It’s an axiom of the airline industry that on a typical day,
operational performance is best in the morning then goes downhill as
difficulties related to weather, mechanical problems and other issues back up
However, some airlines recover faster than others in the
evening as they reduce their number of flights, according to figures provided
by the flight-data service company FlightStats, and the data suggests that some
of this is due to operating hub-and-spoke versus point-to-point scheduling
On-time arrival data from January through August of this
year for six U.S. airlines shows that in each case the airline’s on-time
percentage peaked by 7 a.m. before declining into the early evening hours. For
example, American began its days with an on-time performance of 89.7% during
the 5 a.m. to 6 a.m. hour. That number declined steadily thereafter before
bottoming out at 71.2% between 6 p.m. and 7 p.m.
FlightStats data showed a similar pattern for the other
carriers, including United, Delta, JetBlue, Spirit and Southwest. But
comparative results among the carriers began diverging at night after some
airlines began delivering improved on-time results more dramatically and earlier
Delta, for example, had its lowest hourly on-time percentage
during the first eight months of this year between 6 p.m. and 7 p.m., with a
figure of 77.5%. But the carrier improved its performance to 83.7% by the 10
p.m. to 11 p.m. hour, when it operated almost two-thirds fewer flights than its
Conversely, Southwest did not hit its lowest performance
hour until between 10 p.m. and 11 p.m.
In fact, among the six carriers, each of the legacy airlines
saw its worst on-time performance earlier in the evening than Southwest, Spirit
and JetBlue did.
American and Delta each hit bottom between 6 p.m. and 7 p.m.
United had its worst on-time results between 8 p.m. and 9 p.m., JetBlue and
Spirit got their worst results one hour later, and Southwest’s was an hour
In an interview, FlightStats senior vice president of
airlines Jim Hetzel attributed the faster evening recovery by the Big Three carriers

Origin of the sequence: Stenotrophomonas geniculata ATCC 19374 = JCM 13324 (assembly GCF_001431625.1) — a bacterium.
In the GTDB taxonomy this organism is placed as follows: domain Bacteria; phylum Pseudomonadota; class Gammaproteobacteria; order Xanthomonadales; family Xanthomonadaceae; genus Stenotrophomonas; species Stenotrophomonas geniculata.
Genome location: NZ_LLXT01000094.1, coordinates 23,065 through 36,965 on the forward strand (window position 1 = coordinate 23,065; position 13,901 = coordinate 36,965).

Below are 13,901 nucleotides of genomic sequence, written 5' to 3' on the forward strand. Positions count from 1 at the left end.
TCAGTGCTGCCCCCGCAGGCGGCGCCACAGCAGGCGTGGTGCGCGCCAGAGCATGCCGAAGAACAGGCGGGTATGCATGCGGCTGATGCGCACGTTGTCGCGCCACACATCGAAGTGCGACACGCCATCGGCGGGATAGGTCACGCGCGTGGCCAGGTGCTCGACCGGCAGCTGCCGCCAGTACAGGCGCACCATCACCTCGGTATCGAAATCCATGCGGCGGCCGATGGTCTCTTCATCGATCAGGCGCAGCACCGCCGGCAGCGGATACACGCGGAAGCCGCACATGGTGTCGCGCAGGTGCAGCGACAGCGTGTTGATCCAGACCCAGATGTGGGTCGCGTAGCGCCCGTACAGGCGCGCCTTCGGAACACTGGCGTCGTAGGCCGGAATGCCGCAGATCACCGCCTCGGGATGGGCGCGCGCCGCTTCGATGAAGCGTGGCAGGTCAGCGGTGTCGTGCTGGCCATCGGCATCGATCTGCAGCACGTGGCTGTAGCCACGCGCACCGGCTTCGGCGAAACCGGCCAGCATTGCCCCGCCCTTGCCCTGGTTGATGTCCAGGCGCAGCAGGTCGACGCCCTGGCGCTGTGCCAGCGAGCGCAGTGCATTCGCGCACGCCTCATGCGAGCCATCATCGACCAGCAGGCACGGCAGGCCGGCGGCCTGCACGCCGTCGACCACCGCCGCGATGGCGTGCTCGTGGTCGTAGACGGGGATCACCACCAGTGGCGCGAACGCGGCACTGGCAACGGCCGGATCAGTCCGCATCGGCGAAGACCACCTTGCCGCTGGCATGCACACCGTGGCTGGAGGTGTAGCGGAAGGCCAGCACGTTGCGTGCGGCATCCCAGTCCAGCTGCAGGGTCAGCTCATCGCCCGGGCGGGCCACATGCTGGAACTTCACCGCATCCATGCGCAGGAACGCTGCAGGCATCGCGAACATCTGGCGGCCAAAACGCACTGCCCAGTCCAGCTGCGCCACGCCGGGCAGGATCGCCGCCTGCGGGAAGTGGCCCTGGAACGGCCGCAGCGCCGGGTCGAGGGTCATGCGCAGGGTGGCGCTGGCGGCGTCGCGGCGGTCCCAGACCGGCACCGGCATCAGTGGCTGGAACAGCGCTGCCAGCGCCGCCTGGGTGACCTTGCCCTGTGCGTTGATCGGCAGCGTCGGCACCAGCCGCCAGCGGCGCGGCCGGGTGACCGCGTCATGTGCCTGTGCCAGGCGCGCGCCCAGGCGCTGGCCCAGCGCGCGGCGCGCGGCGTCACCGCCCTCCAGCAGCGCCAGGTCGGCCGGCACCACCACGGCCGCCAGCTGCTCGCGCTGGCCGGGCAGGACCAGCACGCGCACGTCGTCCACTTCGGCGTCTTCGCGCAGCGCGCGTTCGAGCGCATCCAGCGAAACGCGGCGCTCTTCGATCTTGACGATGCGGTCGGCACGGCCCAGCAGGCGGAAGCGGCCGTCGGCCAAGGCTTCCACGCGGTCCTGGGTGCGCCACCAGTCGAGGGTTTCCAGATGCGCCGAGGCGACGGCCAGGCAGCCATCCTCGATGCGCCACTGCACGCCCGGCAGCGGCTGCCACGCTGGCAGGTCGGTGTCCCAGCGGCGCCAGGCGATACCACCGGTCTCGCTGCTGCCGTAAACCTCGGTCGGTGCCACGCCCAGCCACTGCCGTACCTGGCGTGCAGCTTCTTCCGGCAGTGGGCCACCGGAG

to their hub-and-spoke operating models.
While Southwest especially, but also Spirit and JetBlue,
often fly an aircraft from point A to point B then on to additional cities,
American, Delta and United are more likely to fly from a hub to a second
location, then return the aircraft to the hub.
“If you get a delay early on, that delay is going to get
carried over from point A to point B to point C to point D,” Hetzel said of the
Nevertheless, point-to-point operations have certain
advantages over the out-and-back flying of hub-centric airlines, according to
Seth Kaplan, managing editor of the newsletter Airline Weekly.
For one thing, Southwest can offer a more diverse
combination of routes than its legacy rivals.
In addition, point-to-point travel enables carriers to move
their planes with shorter turnaround times. In large part, Kaplan said, that’s
because airlines that run out-and-back networks try to schedule surges of
similarly timed flights into and out of their hubs. Doing so enables them to
offer convenient connections to more flyers. But timing flights under such a
model means a carrier sometimes has to hold a plane on the ground in order to
align with a surge.
Unencumbered by such concerns, point-to-point operations
typically move their planes out of each airport more quickly.
Brett Snyder, who runs the aviation blog Cranky Flier, said
the shorter ground times that point-to-point planes usually see are a likely
reason that an airline like Southwest doesn’t recover with on-time performance
as well during the evening as hub-and-spoke carriers.
“In general, they are just using very different strategies
for running the airline,” Snyder said.